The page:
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Can a successor trustee be added to an irrevocable trust?

Phoenix, AZ |

My friend had an irrevocable special needs trust setup. She is the trustor/trustee and her daughter is the beneficiary. The lawyer did not appoint a successor trustee in the trust and my friends knowledge was minimal at the time she had the trust done. The verbiage says in the event no successor trustee has been appointed, a successor trustee shall be appointed by the court of a competent jurisdiction. It also states that the trustee may, from time to time amend this trust agreement to address changes in federal or state law, or other circumstances which may affect this trust and it's beneficiaries. Can we type up an amendment to the trust assigning a successor trustee as would be done for a revocable trust or does she have to have this done by a lawyer?

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Attorney answers 3


You should not do this on your own. Start with the attorney who drafted the trust.

The general advice above does not constitute an attorney-client relationship: you haven't hired me or my firm or given me confidential information by posting on this public forum, and my answer on this public forum does not constitute attorney-client advice. IRS Circular 230 Disclosure: In order to comply with requirements imposed by the Internal Revenue Service, we inform you that any U.S. tax advice contained in this communication (including any attachments) is not intended to be used, and cannot be used, for the purpose of (i) avoiding penalties under the Internal Revenue Code or (ii) promoting, marketing, or recommending to another party any transaction or matter addressed herein.


The terms of the trust agreement dictate how a successor trustee will be added. From what you have shared, it appears that it would have to be a court order. Generally the trustee is limited in how he/she/it may amend the trust. If a trust protector is in the trust, they often have the power to amend the trust.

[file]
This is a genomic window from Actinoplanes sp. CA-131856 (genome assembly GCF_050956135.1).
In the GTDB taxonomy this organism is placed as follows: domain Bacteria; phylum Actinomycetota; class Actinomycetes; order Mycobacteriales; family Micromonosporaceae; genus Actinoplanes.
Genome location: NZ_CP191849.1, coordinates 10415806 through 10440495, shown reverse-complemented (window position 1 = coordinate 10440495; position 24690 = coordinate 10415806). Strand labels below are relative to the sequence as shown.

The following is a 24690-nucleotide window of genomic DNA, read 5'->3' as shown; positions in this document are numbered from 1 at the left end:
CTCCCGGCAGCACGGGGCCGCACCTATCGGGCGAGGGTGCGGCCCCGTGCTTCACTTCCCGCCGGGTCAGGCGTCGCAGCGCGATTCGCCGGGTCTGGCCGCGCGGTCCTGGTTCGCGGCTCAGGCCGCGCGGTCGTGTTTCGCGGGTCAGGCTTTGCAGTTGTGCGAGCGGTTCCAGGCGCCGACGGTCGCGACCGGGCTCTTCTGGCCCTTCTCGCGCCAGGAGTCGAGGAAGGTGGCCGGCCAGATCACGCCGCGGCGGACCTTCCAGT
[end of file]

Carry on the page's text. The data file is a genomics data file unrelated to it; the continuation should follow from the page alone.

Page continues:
If an amendment can be made to the trust, use a laywer to make sure it is done properly and that it is valid. The trustee needs to remember she/he/it is a fiduciary and must be very careful that everything is done properly in order to avoid liability.
I am happy to meet with the trustee and review the terms of the trust to give you an opinion during a free consultation. Feel free to contact me if interested.

Mr. John Skabelund is licensed to practice law in Arizona and his office is located in at Tempe Town Lake in Tempe, Arizona. You may contact Mr. Skabelund at (480) 344-0915 or through his website In accordance with AVVO terms and conditions, this answer is provided for general informational purposes only and does not constitute legal advice nor should it be relied upon. Answering this question does not create an attorney-client relationship with Mr. Skabelund or Davis Miles McGuire Gardner, PLLC. Legal advice that you rely upon in making important decisions should only be obtained from direct communications with a lawyer licensed in your jurisdiction after there has been a full disclosure of all of the relevant facts. It is important to consult with an attorney because every state’s laws are unique, each situation is fact specific, and a full analysis of the facts and the laws of your state are required to provide legal advice. You should never provide information that you intend to be confidential or privileged on a forum such as this and you should never rely on information provided here as a substitute for legal advice. Any U.S. tax information provided above is not intended to be used, and may not be used, for the purpose of avoiding penalties imposed under the U.S. Internal Revenue Code or for promoting, marketing, or recommending any portion of this communication to any party.


i depends on the language in the trust and it appears from the facts presented that a court order would be necessary.

The answer given does not imply that an attorney-client relationship has been established and your best course of action is to have legal representation in this matter.

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